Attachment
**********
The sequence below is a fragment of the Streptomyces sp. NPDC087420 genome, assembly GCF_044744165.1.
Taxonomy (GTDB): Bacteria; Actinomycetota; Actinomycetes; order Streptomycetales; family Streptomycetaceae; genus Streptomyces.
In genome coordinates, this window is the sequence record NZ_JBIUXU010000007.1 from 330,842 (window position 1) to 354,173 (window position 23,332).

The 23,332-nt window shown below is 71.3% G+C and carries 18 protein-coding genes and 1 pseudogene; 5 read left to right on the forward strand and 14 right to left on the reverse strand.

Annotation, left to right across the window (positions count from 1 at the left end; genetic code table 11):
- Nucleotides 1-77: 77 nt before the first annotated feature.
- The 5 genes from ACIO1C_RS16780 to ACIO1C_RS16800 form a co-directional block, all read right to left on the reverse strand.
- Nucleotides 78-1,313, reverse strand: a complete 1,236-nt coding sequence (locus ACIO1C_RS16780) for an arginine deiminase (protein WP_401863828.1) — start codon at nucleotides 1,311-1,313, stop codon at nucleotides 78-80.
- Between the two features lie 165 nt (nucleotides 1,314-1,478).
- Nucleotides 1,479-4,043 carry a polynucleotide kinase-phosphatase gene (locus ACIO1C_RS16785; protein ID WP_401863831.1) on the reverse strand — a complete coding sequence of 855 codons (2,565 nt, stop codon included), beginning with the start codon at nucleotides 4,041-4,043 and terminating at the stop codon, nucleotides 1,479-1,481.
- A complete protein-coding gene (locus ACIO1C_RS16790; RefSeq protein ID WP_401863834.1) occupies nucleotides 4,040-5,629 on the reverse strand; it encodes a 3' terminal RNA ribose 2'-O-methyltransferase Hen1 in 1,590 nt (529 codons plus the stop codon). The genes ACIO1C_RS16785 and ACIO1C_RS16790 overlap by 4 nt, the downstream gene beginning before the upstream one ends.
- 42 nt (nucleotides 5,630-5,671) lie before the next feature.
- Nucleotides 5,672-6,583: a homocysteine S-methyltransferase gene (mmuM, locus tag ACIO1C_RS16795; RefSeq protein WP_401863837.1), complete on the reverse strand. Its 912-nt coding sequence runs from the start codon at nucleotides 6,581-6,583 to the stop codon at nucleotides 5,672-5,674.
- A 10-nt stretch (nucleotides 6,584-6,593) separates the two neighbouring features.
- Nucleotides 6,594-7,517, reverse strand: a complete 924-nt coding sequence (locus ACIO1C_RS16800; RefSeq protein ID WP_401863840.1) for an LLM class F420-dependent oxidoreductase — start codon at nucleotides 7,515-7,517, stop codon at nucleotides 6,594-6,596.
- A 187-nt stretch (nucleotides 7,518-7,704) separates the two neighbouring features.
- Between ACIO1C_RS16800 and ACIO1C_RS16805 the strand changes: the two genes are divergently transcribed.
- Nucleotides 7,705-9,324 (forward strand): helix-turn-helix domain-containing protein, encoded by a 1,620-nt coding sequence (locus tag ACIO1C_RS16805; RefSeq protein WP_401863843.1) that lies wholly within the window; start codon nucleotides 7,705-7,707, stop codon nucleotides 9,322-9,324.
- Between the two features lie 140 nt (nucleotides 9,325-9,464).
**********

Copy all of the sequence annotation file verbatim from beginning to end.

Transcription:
The sequence below is a fragment of the Streptomyces sp. NPDC087420 genome, assembly GCF_044744165.1.
Taxonomy (GTDB): Bacteria; Actinomycetota; Actinomycetes; order Streptomycetales; family Streptomycetaceae; genus Streptomyces.
In genome coordinates, this window is the sequence record NZ_JBIUXU010000007.1 from 330,842 (window position 1) to 354,173 (window position 23,332).

The 23,332-nt window shown below is 71.3% G+C and carries 18 protein-coding genes and 1 pseudogene; 5 read left to right on the forward strand and 14 right to left on the reverse strand.

Annotation, left to right across the window (positions count from 1 at the left end; genetic code table 11):
- Nucleotides 1-77: 77 nt before the first annotated feature.
- The 5 genes from ACIO1C_RS16780 to ACIO1C_RS16800 form a co-directional block, all read right to left on the reverse strand.
- Nucleotides 78-1,313, reverse strand: a complete 1,236-nt coding sequence (locus ACIO1C_RS16780) for an arginine deiminase (protein WP_401863828.1) — start codon at nucleotides 1,311-1,313, stop codon at nucleotides 78-80.
- Between the two features lie 165 nt (nucleotides 1,314-1,478).
- Nucleotides 1,479-4,043 carry a polynucleotide kinase-phosphatase gene (locus ACIO1C_RS16785; protein ID WP_401863831.1) on the reverse strand — a complete coding sequence of 855 codons (2,565 nt, stop codon included), beginning with the start codon at nucleotides 4,041-4,043 and terminating at the stop codon, nucleotides 1,479-1,481.
- A complete protein-coding gene (locus ACIO1C_RS16790; RefSeq protein ID WP_401863834.1) occupies nucleotides 4,040-5,629 on the reverse strand; it encodes a 3' terminal RNA ribose 2'-O-methyltransferase Hen1 in 1,590 nt (529 codons plus the stop codon). The genes ACIO1C_RS16785 and ACIO1C_RS16790 overlap by 4 nt, the downstream gene beginning before the upstream one ends.
- 42 nt (nucleotides 5,630-5,671) lie before the next feature.
- Nucleotides 5,672-6,583: a homocysteine S-methyltransferase gene (mmuM, locus tag ACIO1C_RS16795; RefSeq protein WP_401863837.1), complete on the reverse strand. Its 912-nt coding sequence runs from the start codon at nucleotides 6,581-6,583 to the stop codon at nucleotides 5,672-5,674.
- A 10-nt stretch (nucleotides 6,584-6,593) separates the two neighbouring features.
- Nucleotides 6,594-7,517, reverse strand: a complete 924-nt coding sequence (locus ACIO1C_RS16800; RefSeq protein ID WP_401863840.1) for an LLM class F420-dependent oxidoreductase — start codon at nucleotides 7,515-7,517, stop codon at nucleotides 6,594-6,596.
- A 187-nt stretch (nucleotides 7,518-7,704) separates the two neighbouring features.
- Between ACIO1C_RS16800 and ACIO1C_RS16805 the strand changes: the two genes are divergently transcribed.
- Nucleotides 7,705-9,324 (forward strand): helix-turn-helix domain-containing protein, encoded by a 1,620-nt coding sequence (locus tag ACIO1C_RS16805; RefSeq protein WP_401863843.1) that lies wholly within the window; start codon nucleotides 7,705-7,707, stop codon nucleotides 9,322-9,324.
- Between the two features lie 140 nt (nucleotides 9,325-9,464).